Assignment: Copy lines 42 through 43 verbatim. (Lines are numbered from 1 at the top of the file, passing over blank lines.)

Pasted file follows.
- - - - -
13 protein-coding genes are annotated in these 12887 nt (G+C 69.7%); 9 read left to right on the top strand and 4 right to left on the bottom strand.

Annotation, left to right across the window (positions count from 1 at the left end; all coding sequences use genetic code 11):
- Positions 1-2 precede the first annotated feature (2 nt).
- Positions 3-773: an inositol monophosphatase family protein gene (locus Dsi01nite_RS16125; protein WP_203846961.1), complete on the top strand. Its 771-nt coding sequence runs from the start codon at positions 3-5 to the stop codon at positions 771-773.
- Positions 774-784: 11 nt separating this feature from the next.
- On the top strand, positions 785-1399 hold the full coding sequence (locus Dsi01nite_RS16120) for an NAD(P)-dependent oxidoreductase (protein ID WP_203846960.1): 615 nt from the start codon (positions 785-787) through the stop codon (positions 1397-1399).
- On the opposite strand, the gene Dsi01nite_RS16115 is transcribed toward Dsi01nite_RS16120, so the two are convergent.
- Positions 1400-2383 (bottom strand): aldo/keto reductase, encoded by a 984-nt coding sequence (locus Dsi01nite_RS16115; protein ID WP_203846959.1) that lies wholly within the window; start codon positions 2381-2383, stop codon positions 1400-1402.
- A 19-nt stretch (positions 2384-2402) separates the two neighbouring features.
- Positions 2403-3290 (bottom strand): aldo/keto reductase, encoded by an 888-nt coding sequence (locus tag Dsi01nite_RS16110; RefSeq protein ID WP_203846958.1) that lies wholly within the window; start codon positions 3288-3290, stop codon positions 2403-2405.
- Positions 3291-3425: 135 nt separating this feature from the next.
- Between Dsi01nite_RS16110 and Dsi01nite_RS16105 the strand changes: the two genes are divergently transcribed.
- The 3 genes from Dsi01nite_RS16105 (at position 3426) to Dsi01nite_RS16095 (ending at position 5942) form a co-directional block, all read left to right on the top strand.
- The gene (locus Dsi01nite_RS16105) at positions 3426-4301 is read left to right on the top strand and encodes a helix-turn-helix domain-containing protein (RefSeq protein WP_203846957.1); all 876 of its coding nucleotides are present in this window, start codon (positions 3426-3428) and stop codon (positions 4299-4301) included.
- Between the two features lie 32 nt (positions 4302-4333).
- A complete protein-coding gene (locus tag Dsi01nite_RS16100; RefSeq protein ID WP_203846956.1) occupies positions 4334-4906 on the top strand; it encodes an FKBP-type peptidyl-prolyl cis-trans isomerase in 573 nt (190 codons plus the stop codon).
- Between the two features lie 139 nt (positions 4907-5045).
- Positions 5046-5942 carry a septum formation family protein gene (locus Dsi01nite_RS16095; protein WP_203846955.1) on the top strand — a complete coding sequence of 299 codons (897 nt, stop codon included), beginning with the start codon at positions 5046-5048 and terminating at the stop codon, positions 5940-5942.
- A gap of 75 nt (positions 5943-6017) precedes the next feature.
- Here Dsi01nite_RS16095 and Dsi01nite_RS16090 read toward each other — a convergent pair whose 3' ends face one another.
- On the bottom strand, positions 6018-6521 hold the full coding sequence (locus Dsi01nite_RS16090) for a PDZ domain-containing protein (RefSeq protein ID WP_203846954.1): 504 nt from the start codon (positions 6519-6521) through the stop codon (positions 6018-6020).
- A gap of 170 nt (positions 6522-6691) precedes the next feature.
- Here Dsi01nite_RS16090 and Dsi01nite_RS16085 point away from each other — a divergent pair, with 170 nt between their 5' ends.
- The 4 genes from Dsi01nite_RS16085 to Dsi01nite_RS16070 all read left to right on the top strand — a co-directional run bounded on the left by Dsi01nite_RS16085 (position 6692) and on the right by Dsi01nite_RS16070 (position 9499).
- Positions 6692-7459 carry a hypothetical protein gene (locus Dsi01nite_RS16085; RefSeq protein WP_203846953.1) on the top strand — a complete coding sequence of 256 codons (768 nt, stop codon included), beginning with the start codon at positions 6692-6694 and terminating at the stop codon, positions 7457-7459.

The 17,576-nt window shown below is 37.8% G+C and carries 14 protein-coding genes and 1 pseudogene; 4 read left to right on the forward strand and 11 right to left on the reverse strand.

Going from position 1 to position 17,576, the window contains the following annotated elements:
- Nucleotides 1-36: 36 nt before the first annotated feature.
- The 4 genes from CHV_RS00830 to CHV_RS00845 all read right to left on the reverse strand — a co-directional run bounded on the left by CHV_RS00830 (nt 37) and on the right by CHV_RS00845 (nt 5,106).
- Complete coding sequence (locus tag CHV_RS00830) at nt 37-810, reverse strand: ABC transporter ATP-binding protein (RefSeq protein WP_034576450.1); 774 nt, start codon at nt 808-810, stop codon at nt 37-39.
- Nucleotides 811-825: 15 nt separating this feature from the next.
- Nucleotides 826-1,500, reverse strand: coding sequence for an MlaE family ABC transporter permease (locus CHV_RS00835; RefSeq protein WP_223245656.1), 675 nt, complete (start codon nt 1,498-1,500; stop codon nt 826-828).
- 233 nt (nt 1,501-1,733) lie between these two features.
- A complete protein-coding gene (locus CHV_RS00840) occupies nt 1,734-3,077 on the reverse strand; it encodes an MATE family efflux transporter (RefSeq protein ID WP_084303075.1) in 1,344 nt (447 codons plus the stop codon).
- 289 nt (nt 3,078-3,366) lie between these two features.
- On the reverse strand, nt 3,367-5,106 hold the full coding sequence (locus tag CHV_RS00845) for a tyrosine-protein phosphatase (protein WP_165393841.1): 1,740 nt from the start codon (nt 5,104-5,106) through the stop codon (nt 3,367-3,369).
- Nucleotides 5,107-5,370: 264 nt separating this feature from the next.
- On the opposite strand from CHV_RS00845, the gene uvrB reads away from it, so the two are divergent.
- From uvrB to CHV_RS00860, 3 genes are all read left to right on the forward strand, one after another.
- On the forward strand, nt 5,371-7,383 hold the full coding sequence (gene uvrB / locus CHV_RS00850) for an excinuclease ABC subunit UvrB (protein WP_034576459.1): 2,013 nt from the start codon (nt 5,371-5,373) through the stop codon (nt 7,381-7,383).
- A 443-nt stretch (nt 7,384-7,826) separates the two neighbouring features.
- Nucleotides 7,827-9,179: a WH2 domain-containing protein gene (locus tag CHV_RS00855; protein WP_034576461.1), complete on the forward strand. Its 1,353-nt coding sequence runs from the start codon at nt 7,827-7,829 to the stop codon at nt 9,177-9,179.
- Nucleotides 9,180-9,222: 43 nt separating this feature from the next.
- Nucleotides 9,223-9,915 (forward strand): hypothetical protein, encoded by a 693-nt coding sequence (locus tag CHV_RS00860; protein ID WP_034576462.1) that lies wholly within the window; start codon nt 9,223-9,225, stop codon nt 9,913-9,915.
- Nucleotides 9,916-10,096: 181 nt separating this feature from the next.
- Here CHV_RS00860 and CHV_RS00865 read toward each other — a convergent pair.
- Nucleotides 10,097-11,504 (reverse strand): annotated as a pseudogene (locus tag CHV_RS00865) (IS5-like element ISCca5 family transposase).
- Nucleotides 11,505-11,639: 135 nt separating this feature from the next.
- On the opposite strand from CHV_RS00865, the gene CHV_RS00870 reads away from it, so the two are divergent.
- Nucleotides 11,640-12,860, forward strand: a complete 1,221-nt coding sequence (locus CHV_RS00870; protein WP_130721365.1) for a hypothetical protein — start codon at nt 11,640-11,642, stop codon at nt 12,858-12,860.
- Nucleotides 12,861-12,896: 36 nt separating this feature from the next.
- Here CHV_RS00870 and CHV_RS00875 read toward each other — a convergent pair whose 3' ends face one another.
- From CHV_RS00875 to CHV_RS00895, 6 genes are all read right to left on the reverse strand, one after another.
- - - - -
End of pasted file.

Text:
- Nucleotides 7,827-9,179: a WH2 domain-containing protein gene (locus tag CHV_RS00855; protein WP_034576461.1), complete on the forward strand. Its 1,353-nt coding sequence runs from the start codon at nt 7,827-7,829 to the stop codon at nt 9,177-9,179.
- Nucleotides 9,180-9,222: 43 nt separating this feature from the next.